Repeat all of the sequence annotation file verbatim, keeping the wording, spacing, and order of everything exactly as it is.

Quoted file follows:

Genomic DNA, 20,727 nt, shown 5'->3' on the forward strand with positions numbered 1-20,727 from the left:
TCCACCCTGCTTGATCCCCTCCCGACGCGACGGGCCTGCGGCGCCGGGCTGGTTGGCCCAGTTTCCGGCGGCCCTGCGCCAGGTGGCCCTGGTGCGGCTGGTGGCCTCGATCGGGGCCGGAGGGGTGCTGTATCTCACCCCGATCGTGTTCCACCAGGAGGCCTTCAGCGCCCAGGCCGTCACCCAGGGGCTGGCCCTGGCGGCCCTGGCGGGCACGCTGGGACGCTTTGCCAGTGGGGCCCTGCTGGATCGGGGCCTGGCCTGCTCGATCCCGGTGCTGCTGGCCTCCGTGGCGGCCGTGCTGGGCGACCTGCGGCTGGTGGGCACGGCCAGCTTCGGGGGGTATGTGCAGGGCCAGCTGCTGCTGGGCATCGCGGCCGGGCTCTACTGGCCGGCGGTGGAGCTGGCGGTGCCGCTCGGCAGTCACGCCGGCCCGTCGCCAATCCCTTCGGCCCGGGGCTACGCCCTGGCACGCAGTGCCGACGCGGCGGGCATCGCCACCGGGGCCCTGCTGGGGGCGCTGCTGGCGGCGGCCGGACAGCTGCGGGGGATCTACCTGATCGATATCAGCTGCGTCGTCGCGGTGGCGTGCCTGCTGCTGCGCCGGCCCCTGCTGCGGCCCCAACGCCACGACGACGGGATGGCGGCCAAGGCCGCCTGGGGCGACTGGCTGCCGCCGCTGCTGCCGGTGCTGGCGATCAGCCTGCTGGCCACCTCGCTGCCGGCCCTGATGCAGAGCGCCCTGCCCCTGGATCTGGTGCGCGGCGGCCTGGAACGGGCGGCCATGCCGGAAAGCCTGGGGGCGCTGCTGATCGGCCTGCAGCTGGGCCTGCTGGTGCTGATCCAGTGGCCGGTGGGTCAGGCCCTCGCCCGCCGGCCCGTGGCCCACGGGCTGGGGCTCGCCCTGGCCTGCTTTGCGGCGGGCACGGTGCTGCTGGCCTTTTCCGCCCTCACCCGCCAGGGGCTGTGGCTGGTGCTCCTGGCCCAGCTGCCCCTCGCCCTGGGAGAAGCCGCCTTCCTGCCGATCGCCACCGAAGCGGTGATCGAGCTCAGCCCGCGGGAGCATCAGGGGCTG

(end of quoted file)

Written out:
Genomic DNA, 20,727 nt, shown 5'->3' on the forward strand with positions numbered 1-20,727 from the left:
TCCACCCTGCTTGATCCCCTCCCGACGCGACGGGCCTGCGGCGCCGGGCTGGTTGGCCCAGTTTCCGGCGGCCCTGCGCCAGGTGGCCCTGGTGCGGCTGGTGGCCTCGATCGGGGCCGGAGGGGTGCTGTATCTCACCCCGATCGTGTTCCACCAGGAGGCCTTCAGCGCCCAGGCCGTCACCCAGGGGCTGGCCCTGGCGGCCCTGGCGGGCACGCTGGGACGCTTTGCCAGTGGGGCCCTGCTGGATCGGGGCCTGGCCTGCTCGATCCCGGTGCTGCTGGCCTCCGTGGCGGCCGTGCTGGGCGACCTGCGGCTGGTGGGCACGGCCAGCTTCGGGGGGTATGTGCAGGGCCAGCTGCTGCTGGGCATCGCGGCCGGGCTCTACTGGCCGGCGGTGGAGCTGGCGGTGCCGCTCGGCAGTCACGCCGGCCCGTCGCCAATCCCTTCGGCCCGGGGCTACGCCCTGGCACGCAGTGCCGACGCGGCGGGCATCGCCACCGGGGCCCTGCTGGGGGCGCTGCTGGCGGCGGCCGGACAGCTGCGGGGGATCTACCTGATCGATATCAGCTGCGTCGTCGCGGTGGCGTGCCTGCTGCTGCGCCGGCCCCTGCTGCGGCCCCAACGCCACGACGACGGGATGGCGGCCAAGGCCGCCTGGGGCGACTGGCTGCCGCCGCTGCTGCCGGTGCTGGCGATCAGCCTGCTGGCCACCTCGCTGCCGGCCCTGATGCAGAGCGCCCTGCCCCTGGATCTGGTGCGCGGCGGCCTGGAACGGGCGGCCATGCCGGAAAGCCTGGGGGCGCTGCTGATCGGCCTGCAGCTGGGCCTGCTGGTGCTGATCCAGTGGCCGGTGGGTCAGGCCCTCGCCCGCCGGCCCGTGGCCCACGGGCTGGGGCTCGCCCTGGCCTGCTTTGCGGCGGGCACGGTGCTGCTGGCCTTTTCCGCCCTCACCCGCCAGGGGCTGTGGCTGGTGCTCCTGGCCCAGCTGCCCCTCGCCCTGGGAGAAGCCGCCTTCCTGCCGATCGCCACCGAAGCGGTGATCGAGCTCAGCCCGCGGGAGCATCAGGGGCTG